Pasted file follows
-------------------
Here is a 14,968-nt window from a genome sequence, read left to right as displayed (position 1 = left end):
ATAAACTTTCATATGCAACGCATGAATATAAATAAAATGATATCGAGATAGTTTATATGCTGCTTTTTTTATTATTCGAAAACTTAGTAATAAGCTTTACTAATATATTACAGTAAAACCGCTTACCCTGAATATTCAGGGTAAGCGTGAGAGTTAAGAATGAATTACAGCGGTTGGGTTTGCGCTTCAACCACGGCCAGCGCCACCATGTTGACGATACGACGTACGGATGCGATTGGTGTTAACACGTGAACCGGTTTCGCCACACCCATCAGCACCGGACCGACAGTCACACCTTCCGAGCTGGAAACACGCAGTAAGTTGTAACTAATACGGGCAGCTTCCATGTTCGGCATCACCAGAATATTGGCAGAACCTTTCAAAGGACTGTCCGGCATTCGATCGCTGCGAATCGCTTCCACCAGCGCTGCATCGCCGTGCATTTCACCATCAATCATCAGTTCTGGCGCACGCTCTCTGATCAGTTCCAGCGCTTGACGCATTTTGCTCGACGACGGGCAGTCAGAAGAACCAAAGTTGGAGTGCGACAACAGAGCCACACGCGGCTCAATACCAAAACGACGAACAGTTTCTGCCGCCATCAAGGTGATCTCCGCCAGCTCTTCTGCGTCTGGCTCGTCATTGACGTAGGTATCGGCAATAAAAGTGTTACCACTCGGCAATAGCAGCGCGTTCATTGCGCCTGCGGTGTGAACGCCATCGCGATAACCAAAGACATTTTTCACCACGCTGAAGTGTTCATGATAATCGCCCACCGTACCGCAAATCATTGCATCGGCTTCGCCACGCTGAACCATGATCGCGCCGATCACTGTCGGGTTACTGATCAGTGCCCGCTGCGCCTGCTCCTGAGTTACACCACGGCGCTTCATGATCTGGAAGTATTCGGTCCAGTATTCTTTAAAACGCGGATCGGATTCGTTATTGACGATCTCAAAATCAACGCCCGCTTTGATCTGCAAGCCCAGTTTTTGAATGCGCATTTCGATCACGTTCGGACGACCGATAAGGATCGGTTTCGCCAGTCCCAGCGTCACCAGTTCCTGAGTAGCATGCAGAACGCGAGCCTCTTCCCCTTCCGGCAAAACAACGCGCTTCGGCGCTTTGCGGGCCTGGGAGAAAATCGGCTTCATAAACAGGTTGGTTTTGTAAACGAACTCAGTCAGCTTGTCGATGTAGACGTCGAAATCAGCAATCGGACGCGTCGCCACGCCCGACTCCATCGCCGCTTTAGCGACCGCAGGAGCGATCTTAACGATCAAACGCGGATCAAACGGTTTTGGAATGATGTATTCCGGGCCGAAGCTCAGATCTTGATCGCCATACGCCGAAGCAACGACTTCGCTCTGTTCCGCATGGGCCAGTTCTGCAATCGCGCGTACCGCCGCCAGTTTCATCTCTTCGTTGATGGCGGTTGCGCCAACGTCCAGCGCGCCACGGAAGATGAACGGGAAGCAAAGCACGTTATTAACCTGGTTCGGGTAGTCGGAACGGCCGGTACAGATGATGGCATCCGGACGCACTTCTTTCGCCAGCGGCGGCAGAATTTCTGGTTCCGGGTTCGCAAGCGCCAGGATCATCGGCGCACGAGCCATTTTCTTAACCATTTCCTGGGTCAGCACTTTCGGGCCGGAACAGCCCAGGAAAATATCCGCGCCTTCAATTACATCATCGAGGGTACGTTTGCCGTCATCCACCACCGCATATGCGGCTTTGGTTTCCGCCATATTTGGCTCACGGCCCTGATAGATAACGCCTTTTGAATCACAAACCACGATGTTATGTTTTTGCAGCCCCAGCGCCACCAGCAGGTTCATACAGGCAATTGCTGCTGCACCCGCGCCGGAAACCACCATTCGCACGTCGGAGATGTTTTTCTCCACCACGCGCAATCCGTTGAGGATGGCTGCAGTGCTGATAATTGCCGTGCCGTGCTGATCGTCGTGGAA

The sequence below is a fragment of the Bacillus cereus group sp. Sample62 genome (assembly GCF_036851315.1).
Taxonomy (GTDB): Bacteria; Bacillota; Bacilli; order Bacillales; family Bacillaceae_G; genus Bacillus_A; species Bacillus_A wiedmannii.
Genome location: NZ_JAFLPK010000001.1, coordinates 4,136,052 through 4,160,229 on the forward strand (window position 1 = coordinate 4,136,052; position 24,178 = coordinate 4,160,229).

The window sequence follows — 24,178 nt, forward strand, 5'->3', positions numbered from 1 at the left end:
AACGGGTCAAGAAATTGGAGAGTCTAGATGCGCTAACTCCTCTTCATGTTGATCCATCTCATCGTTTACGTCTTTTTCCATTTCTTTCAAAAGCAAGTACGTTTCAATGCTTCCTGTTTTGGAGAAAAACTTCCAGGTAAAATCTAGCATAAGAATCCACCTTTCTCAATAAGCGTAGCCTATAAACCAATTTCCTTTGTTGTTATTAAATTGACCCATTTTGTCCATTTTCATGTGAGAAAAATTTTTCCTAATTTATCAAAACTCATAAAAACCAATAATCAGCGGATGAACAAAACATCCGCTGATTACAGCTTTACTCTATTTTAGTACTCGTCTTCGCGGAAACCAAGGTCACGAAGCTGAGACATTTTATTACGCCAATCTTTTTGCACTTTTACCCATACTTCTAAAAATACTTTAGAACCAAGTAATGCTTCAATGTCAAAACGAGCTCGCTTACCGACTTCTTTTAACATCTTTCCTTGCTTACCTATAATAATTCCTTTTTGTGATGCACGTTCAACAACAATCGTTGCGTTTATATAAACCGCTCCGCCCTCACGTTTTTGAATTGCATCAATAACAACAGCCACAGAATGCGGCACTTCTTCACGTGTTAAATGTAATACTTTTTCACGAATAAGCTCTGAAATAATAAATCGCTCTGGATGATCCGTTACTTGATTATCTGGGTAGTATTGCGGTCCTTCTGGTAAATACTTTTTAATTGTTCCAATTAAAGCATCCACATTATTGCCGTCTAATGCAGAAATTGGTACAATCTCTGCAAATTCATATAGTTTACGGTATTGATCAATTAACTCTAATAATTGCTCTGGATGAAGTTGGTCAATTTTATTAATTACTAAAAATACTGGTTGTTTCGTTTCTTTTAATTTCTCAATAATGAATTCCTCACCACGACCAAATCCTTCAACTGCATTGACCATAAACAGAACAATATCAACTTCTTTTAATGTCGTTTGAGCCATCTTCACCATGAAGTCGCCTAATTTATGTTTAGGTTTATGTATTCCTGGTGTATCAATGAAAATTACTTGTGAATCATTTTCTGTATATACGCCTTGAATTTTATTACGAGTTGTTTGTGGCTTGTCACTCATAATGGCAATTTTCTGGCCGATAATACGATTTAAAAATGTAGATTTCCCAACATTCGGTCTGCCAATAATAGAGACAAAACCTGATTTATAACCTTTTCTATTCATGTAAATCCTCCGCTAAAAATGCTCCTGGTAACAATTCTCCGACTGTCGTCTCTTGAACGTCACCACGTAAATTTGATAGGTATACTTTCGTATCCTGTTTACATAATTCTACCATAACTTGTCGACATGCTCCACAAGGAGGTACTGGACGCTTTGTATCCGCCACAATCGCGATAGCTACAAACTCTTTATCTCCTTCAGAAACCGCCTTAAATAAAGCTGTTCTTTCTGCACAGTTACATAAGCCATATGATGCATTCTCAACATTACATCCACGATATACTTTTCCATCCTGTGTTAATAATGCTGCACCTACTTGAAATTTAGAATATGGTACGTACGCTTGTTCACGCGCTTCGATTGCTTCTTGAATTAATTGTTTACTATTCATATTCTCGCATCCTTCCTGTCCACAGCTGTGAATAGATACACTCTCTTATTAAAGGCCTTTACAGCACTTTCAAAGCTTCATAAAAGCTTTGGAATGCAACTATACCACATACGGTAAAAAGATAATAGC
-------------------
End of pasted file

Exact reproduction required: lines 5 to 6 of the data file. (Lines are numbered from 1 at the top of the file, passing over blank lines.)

Genome location: NZ_JAFLPK010000001.1, coordinates 4,136,052 through 4,160,229 on the forward strand (window position 1 = coordinate 4,136,052; position 24,178 = coordinate 4,160,229).

The window sequence follows — 24,178 nt, forward strand, 5'->3', positions numbered from 1 at the left end: